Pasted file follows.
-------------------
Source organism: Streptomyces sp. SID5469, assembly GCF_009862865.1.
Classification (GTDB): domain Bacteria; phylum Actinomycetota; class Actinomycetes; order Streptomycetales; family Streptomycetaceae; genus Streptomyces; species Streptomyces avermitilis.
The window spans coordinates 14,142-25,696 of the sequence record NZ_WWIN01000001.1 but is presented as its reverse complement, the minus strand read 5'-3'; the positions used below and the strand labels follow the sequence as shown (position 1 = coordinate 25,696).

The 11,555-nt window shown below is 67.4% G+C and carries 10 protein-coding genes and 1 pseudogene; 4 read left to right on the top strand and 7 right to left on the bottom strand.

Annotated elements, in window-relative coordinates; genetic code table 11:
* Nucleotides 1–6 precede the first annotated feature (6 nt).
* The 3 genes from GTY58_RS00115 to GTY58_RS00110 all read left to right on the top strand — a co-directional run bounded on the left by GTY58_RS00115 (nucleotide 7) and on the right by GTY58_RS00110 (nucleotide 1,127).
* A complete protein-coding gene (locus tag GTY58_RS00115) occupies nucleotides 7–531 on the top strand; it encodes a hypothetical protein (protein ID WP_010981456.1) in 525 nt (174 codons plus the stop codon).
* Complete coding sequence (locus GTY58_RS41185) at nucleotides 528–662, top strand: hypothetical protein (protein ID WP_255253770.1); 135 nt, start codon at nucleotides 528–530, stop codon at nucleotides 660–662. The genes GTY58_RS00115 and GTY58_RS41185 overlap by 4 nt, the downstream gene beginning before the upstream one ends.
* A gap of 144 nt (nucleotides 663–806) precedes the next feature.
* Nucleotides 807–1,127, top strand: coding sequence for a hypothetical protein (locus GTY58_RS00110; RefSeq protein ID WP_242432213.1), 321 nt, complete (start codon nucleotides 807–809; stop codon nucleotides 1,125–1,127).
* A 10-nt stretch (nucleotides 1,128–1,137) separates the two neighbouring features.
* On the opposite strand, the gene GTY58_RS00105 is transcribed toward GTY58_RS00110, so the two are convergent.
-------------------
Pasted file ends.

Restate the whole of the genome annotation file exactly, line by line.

Source organism: Streptomyces sp. SID5469, assembly GCF_009862865.1.
Classification (GTDB): domain Bacteria; phylum Actinomycetota; class Actinomycetes; order Streptomycetales; family Streptomycetaceae; genus Streptomyces; species Streptomyces avermitilis.
The window spans coordinates 14,142-25,696 of the sequence record NZ_WWIN01000001.1 but is presented as its reverse complement, the minus strand read 5'-3'; the positions used below and the strand labels follow the sequence as shown (position 1 = coordinate 25,696).

The 11,555-nt window shown below is 67.4% G+C and carries 10 protein-coding genes and 1 pseudogene; 4 read left to right on the top strand and 7 right to left on the bottom strand.

Annotated elements, in window-relative coordinates; genetic code table 11:
* Nucleotides 1–6 precede the first annotated feature (6 nt).
* The 3 genes from GTY58_RS00115 to GTY58_RS00110 all read left to right on the top strand — a co-directional run bounded on the left by GTY58_RS00115 (nucleotide 7) and on the right by GTY58_RS00110 (nucleotide 1,127).
* A complete protein-coding gene (locus tag GTY58_RS00115) occupies nucleotides 7–531 on the top strand; it encodes a hypothetical protein (protein ID WP_010981456.1) in 525 nt (174 codons plus the stop codon).
* Complete coding sequence (locus GTY58_RS41185) at nucleotides 528–662, top strand: hypothetical protein (protein ID WP_255253770.1); 135 nt, start codon at nucleotides 528–530, stop codon at nucleotides 660–662. The genes GTY58_RS00115 and GTY58_RS41185 overlap by 4 nt, the downstream gene beginning before the upstream one ends.
* A gap of 144 nt (nucleotides 663–806) precedes the next feature.
* Nucleotides 807–1,127, top strand: coding sequence for a hypothetical protein (locus GTY58_RS00110; RefSeq protein ID WP_242432213.1), 321 nt, complete (start codon nucleotides 807–809; stop codon nucleotides 1,125–1,127).
* A 10-nt stretch (nucleotides 1,128–1,137) separates the two neighbouring features.
* On the opposite strand, the gene GTY58_RS00105 is transcribed toward GTY58_RS00110, so the two are convergent.